In our practical part we took the story of Eric Segal "Love Story", compared English and Russian translations. And found out that, when we translated from English into Russian languages some of the part of speech are converted into other parts of speech or lost at all. Below you can see these facts.

The noun

"What can you say about a twenty-five-year-old girl who died? "/1.chapter.p1/. - "Что можно сказать о двадцатипятилетней девушке, которая умерла?" /1.chapter.p1/.

If we compare English variant and Russian translation we can see no changes in the parts of speech.

"We went to the Midget Restaurant, a nearby sandwich joint which, despite its name, is not restricted to people of small stature. " /21.chapter.p12/. - Мы решили посидеть в "Лилипуте" - это одно местечко поблизости, где можно съесть пару сандвичей, и ходят туда, вопреки названию, люди нормального роста./22.chapter.p2/.

If we compare English variant and Russian translation we can see the loss of the word Restaurant.

"If I were a sentimentalist, and cared enough about Harvard to hang a photograph on the wall, it would not be of Winthrop House, or Mem Church, but of Dillon. " /21.chapter2.p21/. - Будь я сентиментален и люби Гарвард достаточно горячо, чтобы вешать на стенки какие-нибудь фотографии, то на снимках был бы запечатлен Диллон. Стадион Диллон... /22.chapter2.p4/.

If we compare English variant and Russian translation we can see a word sentimentalist (a sentimental person) is a noun was transformed to the adverb.

"That ridiculous no conversation after the Cornell game. " /21.chapter4.р44/. Рассказал о нашем странном "недоразговоре" после того матча. /22.chapter4.р10/.

If we compare English variant and Russian translation we can see no changes in the parts of speech.

The verb

"The fans threw programs onto the ice. This really broke Dartmouth's back. (That's a metaphor; the defenseman got up when he caught his breath.) We creamed them 7-0. " 22.chapter.р4/. - "Болельщики швыряли программки на лед. Это окончательно сломало хребет Дартмуту!.. Мы уделали их со счетом 7:0. " 22.chapter2.р5/.

If we compare English variant and Russian translation languages we can see no changes in the parts of speech.

" That is, Davey Johnston and I were about to perforate their nets. "/22.chapter2.р3/. "Иными словами, Дейви Джонстон и я уже несколько раз были готовы продырявить сетку их ворот. " /22.chapter2.р4/.

If we compare English variant and Russian translation we can see no changes in the parts of speech.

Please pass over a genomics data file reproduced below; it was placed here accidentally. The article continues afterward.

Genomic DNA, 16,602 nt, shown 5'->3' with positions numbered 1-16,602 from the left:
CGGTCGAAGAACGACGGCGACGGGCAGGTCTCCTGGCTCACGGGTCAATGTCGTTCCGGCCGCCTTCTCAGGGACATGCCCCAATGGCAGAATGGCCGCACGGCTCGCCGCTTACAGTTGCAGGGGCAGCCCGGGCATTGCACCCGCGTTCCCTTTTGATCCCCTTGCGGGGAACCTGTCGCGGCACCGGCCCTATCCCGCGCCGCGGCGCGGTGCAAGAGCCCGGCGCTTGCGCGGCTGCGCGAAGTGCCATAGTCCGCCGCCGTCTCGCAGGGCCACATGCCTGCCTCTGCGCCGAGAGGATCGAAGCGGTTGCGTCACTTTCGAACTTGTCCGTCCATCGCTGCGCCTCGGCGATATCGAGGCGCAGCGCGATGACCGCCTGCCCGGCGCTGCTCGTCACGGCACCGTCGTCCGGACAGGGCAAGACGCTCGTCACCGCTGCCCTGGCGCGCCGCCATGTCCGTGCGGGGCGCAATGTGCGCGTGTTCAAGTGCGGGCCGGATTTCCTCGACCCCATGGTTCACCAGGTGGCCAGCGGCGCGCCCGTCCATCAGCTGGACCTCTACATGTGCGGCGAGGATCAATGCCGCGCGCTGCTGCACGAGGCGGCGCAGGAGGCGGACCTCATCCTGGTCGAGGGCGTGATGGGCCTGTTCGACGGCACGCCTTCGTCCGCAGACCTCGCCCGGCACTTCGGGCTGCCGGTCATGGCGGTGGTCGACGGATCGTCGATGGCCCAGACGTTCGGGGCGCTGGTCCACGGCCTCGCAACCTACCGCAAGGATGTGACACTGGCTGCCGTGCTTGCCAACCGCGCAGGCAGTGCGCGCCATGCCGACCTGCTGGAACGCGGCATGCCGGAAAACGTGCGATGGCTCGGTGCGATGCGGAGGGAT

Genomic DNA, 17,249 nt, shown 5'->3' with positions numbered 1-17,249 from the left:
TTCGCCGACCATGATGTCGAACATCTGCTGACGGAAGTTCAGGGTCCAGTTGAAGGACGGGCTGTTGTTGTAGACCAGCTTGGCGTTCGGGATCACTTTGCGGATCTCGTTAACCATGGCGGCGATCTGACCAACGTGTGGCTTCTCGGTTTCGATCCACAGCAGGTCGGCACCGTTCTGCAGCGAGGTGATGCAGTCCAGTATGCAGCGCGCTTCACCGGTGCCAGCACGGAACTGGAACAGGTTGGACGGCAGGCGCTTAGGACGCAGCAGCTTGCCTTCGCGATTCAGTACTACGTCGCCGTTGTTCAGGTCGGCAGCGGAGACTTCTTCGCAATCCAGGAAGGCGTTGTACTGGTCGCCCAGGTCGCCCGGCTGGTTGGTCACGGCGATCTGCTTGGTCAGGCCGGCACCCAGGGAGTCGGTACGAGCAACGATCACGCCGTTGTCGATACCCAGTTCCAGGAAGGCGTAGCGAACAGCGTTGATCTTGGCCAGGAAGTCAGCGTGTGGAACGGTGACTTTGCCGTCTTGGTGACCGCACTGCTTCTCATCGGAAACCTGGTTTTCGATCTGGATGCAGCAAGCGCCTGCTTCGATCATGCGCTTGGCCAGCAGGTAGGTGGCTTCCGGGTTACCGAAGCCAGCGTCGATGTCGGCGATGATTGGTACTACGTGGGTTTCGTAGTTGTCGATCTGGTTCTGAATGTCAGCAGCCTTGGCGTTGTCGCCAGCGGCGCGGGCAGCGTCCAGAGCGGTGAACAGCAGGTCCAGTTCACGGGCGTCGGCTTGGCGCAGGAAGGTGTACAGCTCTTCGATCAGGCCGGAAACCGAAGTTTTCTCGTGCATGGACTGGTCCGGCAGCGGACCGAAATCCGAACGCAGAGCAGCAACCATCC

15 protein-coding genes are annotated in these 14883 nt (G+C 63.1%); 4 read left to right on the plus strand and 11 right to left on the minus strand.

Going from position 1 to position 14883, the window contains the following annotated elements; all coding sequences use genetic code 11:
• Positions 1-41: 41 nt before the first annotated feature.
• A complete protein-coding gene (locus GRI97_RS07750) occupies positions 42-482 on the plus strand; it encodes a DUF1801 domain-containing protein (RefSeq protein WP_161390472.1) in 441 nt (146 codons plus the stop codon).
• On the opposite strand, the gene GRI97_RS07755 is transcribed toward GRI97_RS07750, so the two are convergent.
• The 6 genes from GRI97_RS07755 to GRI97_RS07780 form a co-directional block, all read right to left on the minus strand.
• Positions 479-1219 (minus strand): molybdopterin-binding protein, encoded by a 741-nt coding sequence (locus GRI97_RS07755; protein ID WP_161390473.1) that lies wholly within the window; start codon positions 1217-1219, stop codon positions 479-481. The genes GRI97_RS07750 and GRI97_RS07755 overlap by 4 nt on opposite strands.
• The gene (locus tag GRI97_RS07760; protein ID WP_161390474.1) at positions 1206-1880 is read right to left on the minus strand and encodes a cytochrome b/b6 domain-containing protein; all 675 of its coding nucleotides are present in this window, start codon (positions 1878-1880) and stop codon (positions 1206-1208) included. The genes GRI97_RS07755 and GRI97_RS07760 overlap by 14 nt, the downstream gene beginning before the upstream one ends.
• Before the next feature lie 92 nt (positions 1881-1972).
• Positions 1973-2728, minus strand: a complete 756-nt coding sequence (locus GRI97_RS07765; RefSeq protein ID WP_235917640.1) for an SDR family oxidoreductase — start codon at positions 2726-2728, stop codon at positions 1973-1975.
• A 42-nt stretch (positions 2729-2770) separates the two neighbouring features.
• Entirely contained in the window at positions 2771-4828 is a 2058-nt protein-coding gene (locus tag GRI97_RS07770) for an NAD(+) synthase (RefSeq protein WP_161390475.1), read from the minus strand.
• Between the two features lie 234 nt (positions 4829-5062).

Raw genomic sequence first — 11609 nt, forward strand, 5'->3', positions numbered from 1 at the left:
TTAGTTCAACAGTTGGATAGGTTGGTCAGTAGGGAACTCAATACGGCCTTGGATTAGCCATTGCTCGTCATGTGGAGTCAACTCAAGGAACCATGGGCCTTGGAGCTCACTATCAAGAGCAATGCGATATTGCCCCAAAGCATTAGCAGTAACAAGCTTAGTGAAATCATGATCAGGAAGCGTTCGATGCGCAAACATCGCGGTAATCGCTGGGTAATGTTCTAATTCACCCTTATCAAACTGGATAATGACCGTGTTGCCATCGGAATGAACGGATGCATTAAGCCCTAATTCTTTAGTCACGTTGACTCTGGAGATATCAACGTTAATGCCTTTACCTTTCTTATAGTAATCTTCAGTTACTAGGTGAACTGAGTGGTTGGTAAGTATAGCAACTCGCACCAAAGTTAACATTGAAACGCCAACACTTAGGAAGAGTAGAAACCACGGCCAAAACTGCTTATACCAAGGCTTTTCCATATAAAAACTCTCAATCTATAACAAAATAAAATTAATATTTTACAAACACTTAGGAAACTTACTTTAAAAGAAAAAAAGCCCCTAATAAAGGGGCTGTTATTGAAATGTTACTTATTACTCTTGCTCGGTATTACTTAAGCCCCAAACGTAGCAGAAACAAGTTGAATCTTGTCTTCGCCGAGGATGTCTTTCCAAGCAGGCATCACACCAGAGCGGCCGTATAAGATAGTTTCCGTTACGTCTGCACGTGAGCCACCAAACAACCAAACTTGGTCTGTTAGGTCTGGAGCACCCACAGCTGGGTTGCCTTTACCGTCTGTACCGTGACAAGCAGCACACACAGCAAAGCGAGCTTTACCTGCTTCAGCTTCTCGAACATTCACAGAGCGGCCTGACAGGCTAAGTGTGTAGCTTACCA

"The crowd expects a protest, no matter how flagrant the offence. The ref waved me off." /21.chapter2.р18/. - Зрители неодобрительно зароптали; некоторые гарвардцы выразили сомнение по поводу остроты зрения и неподкупности судей. /22.chapter2.р3/.

If we compare English variant and Russian translation we can see verb + noun, but this construction was transformed to the verb.

"One a tall tennis-anyone type, the other a bespectacled mouse type. I opted for Minnie Four-Eyes. " 1.chapter.p1/. - "Одна из них -- здоровенное теннисное нечто, а вторая -- из породы очкастых мышей. Я остановил свой выбор на Минни - Четырехглазке." chapter1.p1/.

If we compare English variant and Russian translation we can see verb, but this construction was transformed to the verb + pronoun + noun, it show us how can changes one part of speech into difficult construction (three parts of speech).

"I took three or four steps away from the fans, searching desperately." /21.chapter2.р24/. - Отойдя на несколько шагов в сторону от болельщиков, я принялся отчаянно высматривать Дженни. /22.chapter2.p5/.

If we compare English variant and Russian translation we can see no changes in the parts of speech.

"We were pretty much all alone out there, and it was dark and cold and late." /21.hapter2.р24/. - Почти все уже разошлись, было темно, холодно и очень поздно. /22.chapter2.р5/.

If we compare English variant and Russian translation we can see a verb, but this verb was transformed to other verb, has different translation. The meaning of the sentence loses.

"I was ashamed to look onto the ice, where my worst fears were quickly realized; Cornell scored." /21.chapter3.р28/. - Мне было стыдно смотреть на лед, где уже начали оправдываться мои самые худшие опасения: шайба влетела в наши ворота. /22.chapter3.р6/.

If we compare English variant and Russian translation we can see no changes in the parts of speech.

"I supposed no one wanted to see me or speak to me." /21.chapter3.р30/. - Я решил, что они просто не хотели видеть меня. /22.chapter3.р7/.

If we compare English variant and Russian translation we can see that a verb very rarely changes into another part of speech in the sentences. We met a lot of facts when a verb can changes into an adverb.

The adjective

"In the fall of my senior year, I got into the habit of studying at the Radcliffe library. " /21.chapter1.p1/. - "Той осенью, когда я учился на последнем курсе, у меня вошло в привычку ходить в библиотеку Рэдклиффа. " /21.chapter1.p1/.

If we compare English variant and Russian translation we can see the loss of the word Senior (the student, who graduated the University), but Russian languages is a very rich, and an author show us another translations and change this word into another part of speech, into noun.

"That she was beautiful. And brilliant. That she loved Mozart and Bach. And the Beatles. And me." /21.chapter1.p1/. - " Что она была красивой. И умной. Что любила Моцарта и Баха. И "Битлз". И меня. " /21.chapter1.p1/.

If we compare English variant and Russian translation we can see no changes in the parts of speech, but translated from English into Russian languages we see some changes in the translations, but the meaning of the sentence was not lost.